>Because I somehow found myself on the mailing list of American’s For Limited Government(www.getliberty.org) I receive all kinds of right-wing press releases and articles, many of which I disagree with but read to stay informed.
In yesterday’s email I received a link to a blog posting by Rebekah Rast who is a contributing editor to the Americans for Limited Government (ALG) News Bureau, her blog post was titled “How far does an education take you ?
” and for the first time in a long time, I was reading something from ALG that I can say I truly agree with, but not necessarily for the same reasons.
I agree with the principal that the cost of a college education is much to high and it is a fact that people who are graduating from college today often have debt of over $40,000 as a result upon graduation. I also agree that colleges today do a poor job of preparing students for life after graduation.
According to Rast, there are far to many colleges and far to many more who graduate them
with degrees that are practically worthless in the real world, especially today when college graduates are fighting for jobs alongside those who have more experience and better skills who have been unemployed because of the recession and changing economy, which I agree with also.
I disagree however with her solution, which is to end college subsidies and government funded student loan programs that cost the federal government billions of dollars a year and contribute to the federal deficit, in order to thin the ranks of those going to school just because it is the “American Dream” that families think they need to provide for there children in order to better themselves.
I believe that more emphasis should be put towards steering kids in the direction of 2 year trade schools or apprenticeships, which would save taxpayers and parents a ton of money.
It is becoming more and more difficult to find skilled trade labor today than at any point in history and many trades are dying because people believe that the only road to the good life starts behind a desk in some office complex.
Once parents and government bureaucrats understand this the better everyone will be. After all, not everyone is cut out for or entitled to a college education. I know just as many people that never made it through college that earn near $100,000 a year as tradesman as I do college graduates that earn less that $100,000 year.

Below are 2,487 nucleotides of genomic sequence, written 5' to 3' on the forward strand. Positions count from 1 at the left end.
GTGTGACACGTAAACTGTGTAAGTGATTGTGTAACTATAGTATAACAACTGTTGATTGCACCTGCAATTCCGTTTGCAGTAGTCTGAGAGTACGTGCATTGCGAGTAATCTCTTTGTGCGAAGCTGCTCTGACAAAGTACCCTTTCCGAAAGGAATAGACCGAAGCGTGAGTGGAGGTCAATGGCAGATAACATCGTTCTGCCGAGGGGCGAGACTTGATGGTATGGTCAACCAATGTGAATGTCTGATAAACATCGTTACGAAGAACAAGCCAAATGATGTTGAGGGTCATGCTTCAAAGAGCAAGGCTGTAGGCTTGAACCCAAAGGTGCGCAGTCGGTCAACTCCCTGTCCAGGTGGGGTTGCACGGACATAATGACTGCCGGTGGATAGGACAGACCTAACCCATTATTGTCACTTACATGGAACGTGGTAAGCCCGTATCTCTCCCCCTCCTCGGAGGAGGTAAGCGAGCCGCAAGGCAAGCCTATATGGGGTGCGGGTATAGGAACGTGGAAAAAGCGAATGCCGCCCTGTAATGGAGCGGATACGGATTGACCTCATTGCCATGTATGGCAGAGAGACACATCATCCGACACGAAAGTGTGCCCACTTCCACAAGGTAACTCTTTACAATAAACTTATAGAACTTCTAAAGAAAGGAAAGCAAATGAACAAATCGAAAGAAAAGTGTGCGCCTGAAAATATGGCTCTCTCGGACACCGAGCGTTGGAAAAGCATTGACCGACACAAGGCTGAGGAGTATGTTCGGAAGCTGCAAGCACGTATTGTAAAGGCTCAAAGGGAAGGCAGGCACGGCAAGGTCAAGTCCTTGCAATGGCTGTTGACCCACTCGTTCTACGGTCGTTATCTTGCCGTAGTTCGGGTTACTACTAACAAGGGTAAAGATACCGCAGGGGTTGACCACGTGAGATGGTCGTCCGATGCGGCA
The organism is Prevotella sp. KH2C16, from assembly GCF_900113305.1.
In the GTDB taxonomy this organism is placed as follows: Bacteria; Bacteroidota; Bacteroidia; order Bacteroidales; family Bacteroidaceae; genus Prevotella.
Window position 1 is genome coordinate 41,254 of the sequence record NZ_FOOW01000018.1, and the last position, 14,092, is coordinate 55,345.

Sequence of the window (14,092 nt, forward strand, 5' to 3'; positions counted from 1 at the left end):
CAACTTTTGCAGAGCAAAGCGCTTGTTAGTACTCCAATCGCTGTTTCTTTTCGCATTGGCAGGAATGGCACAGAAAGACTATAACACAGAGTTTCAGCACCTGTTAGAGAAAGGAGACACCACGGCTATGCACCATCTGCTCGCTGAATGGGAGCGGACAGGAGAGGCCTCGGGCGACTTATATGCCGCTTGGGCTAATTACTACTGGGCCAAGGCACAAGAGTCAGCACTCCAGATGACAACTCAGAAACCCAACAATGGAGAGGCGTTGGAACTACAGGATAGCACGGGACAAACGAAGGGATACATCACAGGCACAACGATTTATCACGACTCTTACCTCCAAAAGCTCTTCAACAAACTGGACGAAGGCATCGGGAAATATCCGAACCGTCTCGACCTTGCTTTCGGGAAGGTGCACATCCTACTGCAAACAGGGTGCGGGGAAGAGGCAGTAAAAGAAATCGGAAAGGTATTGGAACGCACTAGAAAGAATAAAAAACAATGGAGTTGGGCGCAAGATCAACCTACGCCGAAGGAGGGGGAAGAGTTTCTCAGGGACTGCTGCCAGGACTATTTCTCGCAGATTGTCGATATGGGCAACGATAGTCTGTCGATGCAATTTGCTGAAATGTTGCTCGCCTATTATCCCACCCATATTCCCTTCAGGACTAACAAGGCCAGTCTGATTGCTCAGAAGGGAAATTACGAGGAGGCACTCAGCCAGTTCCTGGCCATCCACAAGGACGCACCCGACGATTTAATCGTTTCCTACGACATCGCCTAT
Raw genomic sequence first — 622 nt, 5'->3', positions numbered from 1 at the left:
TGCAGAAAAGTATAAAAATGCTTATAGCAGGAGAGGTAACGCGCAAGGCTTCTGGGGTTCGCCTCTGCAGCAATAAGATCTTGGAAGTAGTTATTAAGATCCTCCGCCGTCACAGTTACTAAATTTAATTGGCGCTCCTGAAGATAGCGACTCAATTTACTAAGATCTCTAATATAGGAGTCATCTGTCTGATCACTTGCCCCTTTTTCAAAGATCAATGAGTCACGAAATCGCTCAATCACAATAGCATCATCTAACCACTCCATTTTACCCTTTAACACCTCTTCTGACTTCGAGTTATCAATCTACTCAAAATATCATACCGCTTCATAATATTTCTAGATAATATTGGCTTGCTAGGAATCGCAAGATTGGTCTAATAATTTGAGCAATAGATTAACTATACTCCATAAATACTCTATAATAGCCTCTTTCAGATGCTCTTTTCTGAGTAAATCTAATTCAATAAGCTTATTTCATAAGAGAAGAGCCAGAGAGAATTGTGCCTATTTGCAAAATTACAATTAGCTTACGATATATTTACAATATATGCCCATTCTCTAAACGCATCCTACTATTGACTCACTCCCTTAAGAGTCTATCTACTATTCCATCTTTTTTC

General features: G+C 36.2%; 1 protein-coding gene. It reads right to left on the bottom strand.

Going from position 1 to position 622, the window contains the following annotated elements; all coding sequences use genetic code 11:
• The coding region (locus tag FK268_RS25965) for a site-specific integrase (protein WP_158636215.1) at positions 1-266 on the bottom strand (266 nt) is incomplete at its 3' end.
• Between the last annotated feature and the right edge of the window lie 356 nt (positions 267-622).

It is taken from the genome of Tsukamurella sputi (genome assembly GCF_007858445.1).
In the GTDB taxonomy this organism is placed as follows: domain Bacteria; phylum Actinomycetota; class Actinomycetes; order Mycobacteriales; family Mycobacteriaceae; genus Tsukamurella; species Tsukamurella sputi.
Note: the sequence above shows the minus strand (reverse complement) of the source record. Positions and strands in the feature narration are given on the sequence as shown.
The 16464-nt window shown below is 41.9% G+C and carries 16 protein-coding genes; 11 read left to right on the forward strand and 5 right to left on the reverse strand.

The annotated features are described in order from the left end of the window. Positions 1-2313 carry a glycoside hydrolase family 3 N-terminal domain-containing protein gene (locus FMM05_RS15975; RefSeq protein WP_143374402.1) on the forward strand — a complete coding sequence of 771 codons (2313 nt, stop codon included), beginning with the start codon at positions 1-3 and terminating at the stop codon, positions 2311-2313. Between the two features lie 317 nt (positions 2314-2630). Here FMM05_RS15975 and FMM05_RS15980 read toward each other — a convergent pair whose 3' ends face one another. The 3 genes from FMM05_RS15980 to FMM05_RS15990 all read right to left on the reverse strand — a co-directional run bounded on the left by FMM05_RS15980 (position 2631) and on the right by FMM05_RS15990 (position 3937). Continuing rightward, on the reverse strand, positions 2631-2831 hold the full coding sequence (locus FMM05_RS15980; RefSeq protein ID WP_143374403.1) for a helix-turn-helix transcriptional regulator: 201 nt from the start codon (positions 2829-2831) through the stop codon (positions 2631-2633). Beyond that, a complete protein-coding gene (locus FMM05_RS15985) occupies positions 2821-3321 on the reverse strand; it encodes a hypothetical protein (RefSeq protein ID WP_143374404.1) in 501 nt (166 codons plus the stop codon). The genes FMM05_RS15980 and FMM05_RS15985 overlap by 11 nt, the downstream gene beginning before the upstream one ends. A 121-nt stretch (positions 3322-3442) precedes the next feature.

Below is a portion of Rebekah Rast column, it is interesting and thought provoking. Even though I disagree with her reasoning, I think this is an issue that need to be addressed for everyone’s sake now and in the future.
It is engrained in the heads of the youth that you must go to college to get a good job.
While overall that is good advice, some graduates are finding their $100,000 educations haven’t provided them with the necessary skills for the modern work world.
College is more expensive than ever forcing students to pay more than 400 percent more for a college education today than 30 years ago. And as a result of increased tuition costs, students are carrying mountains of debt and aren’t finding the high-paying, coveted jobs promised to them upon graduation.
In fact, an article by the Competitive Enterprise Institute (CEI) highlighted the trend of useless college degrees and cited a study that showed “60 percent of the increase in the number of college graduates from 1992 to 2008 worked in jobs that the (Bureau of Labor Statistics) considers relatively low skilled — occupations where many participants have only high school diplomas and often even less.”
The article went on to say, “Of the nearly 50 million U.S. college graduates, 17.4 million are holding jobs for which college training is regarded as unnecessary. The number of waiters and waitresses with college degrees more than doubled in the years 1992-2008, from 119,000 to 338,000, and cashiers with college degrees rose from 132,000 to 365,000.”
What happened to the American Dream for the youth of America?
It’s simple. Because of the push for American youngsters to get college degrees through government subsidies, a four-year degree is becoming less valuable in the working world. Therefore, students graduating with a bachelor’s degree are finding it necessary to get a master’s degree or even a Ph.D to set themselves apart from the masses in order to find a relatively good job that requires their degree.
This new reality, coupled with rising tuition costs, leaves students with a mountain of debt. How are the “5,057 janitors in the U.S. with Ph.D.’s, other doctorates, or professional degrees” ever supposed to pay off all that accrued school debt?
The Project on Student Debt estimates that 206,000 Americans graduated from college with more than $40,000 in student loan debt during 2008. Also shocking is a statistic printed in the Business Insider stating that, “Americans now owe more than $875 billion on student loans, which is more than the total amount that Americans owe on their credit cards.”…